Right now, the problems the squadron is working through are not specifically on the hardware or software side, but the “interaction of both,” he said.
“What we're going through right now is trying to drill down on where some of those interactions are causing that instability just to get us to a stable platform,” he said. ”There's a lot—an order of magnitude—more technology in these aircraft than previous generations, and with that comes a lot more complexity that you have to work through.”
However, TR-3 doesn’t have to reach 214 flights before it’s deemed ready for operations. Similarly, the F-35’s current computing system, TR-2, is flying even though testers haven’t finished all of its required developmental tests.
“TR-2 is a very important thing and if you hear a lot of the generals, that's the one we're going to fight with currently,” Jackson said. “It's going to be a long time till TR-3 is carrying that load.”
Edwards will keep sustaining the development of TR-2 as long as those aircraft are in the fleet, until “whatever number of those jets are converted to TR-3 kits, whenever that happens,” Fuhrmann said.
TR-3 software and hardware improvements are already one year behind schedule, and the Pentagon has recently said it will not accept new F-35s from Lockheed Martin until TR-3 testing is complete—meaning more than 80 F-35s could be left in limbo. Deliveries of new F-35s are on hold until December at the earliest and April at the latest, the JPO said. Lockheed will have to sit on 45 jets if the delay extends to December and 81 jets if it extends to April, as the company’s contract stipulates it must deliver nine planes per month with the tech upgrade.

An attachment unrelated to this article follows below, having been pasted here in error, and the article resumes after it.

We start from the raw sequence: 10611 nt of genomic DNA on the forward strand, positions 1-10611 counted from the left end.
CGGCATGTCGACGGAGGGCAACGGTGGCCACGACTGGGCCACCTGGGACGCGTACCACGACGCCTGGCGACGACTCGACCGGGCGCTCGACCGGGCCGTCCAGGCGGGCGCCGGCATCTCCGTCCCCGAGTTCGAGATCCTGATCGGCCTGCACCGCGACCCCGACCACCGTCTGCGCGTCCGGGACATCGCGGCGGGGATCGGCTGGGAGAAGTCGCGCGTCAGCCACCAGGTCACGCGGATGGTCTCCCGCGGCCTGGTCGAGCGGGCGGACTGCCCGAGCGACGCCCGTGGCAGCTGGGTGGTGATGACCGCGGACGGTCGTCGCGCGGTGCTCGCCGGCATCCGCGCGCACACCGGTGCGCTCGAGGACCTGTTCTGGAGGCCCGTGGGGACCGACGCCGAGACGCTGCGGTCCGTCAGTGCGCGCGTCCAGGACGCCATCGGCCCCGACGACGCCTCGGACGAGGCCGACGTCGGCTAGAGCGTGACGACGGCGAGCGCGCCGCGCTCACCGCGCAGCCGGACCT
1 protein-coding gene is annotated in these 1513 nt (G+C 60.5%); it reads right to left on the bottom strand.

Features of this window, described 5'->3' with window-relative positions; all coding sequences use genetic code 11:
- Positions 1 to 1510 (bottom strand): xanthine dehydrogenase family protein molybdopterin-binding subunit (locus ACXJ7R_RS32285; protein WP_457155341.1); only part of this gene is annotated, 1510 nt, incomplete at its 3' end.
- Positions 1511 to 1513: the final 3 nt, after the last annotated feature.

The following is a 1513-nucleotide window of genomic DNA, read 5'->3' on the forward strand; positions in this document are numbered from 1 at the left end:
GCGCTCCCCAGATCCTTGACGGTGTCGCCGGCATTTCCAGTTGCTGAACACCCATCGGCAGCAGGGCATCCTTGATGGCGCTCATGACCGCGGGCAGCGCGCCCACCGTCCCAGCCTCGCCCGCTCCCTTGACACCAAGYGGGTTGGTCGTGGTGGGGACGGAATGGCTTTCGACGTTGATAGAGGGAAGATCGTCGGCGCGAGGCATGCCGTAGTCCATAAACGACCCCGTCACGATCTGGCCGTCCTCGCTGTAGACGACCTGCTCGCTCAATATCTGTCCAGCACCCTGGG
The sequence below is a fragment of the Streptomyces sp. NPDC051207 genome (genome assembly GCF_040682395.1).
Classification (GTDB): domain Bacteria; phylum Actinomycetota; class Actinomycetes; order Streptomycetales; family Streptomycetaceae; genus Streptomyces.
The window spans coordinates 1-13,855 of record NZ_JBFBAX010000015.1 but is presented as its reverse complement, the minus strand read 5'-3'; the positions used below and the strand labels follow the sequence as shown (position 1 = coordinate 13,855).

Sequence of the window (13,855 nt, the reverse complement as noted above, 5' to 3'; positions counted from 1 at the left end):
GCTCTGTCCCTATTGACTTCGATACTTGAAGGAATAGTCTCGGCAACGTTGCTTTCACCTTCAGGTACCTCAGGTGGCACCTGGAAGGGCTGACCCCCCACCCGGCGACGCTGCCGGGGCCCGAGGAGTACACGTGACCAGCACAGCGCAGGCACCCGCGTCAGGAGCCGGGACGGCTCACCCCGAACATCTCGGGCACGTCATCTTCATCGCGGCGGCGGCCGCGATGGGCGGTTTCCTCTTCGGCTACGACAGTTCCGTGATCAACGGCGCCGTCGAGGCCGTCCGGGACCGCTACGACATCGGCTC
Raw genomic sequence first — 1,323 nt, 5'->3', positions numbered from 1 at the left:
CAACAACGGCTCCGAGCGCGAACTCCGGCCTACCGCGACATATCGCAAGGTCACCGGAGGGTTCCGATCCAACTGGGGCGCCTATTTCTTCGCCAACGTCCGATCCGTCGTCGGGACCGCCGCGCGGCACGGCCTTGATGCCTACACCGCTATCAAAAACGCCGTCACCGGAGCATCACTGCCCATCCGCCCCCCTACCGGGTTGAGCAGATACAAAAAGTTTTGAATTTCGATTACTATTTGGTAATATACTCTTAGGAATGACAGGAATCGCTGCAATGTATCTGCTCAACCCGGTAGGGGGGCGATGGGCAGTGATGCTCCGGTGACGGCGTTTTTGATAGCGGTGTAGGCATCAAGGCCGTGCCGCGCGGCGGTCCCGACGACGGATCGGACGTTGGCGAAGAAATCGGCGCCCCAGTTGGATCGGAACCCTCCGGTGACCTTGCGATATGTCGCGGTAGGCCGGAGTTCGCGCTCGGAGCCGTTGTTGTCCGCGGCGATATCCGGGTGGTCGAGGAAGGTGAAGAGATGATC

To get deliveries flowing again, the program first has to get the new hardware running with the old software, TR-2.
“Although we cannot provide the metrics involved due to security concerns, at a minimum TR-3 must meet TR-2 equivalency before it can be accepted for operational use,” JPO spokesperson Russ Goemaere said in a statement.
The squadron is flying jets that have been retrofitted to TR-3, not new TR-3 jets, so the hold shouldn’t affect Edwards, Jackson said.
Edwards will eventually get new jets off the line for “future development of TR-3,” but when those new builds will get released is up to the JPO and Congress, Fuhrmann said.
Testing with new TR-3 jets will be “critical,” Fuhrmann said. “Getting new hardware here to flight test—that'll allow us to rapidly iterate with Lockheed and to field faster.”
While Edwards continues testing the new tech for F-35s, back in D.C., lawmakers are deciding whether to fund a new, adaptive engine for the F-35 or press on with Pratt & Whitney’s proposed upgrade to the current engine—a discussion that became a public spat between defense companies in recent weeks.
From a pilot’s perspective, the current engine is “fantastic” for today’s needs, but there’s no denying it’s exceeding the plane’s cooling capabilities and must be improved for the future, Fuhrmann said.
When asked about the squadron’s perspective on what engine the aircraft needs, Fuhrmann said “I’d test whatever the JPO determines is the best route going forward for the jet.”
No matter the engine, Jackson said, “we love testing stuff” and “we have some pretty good airspace for it too.”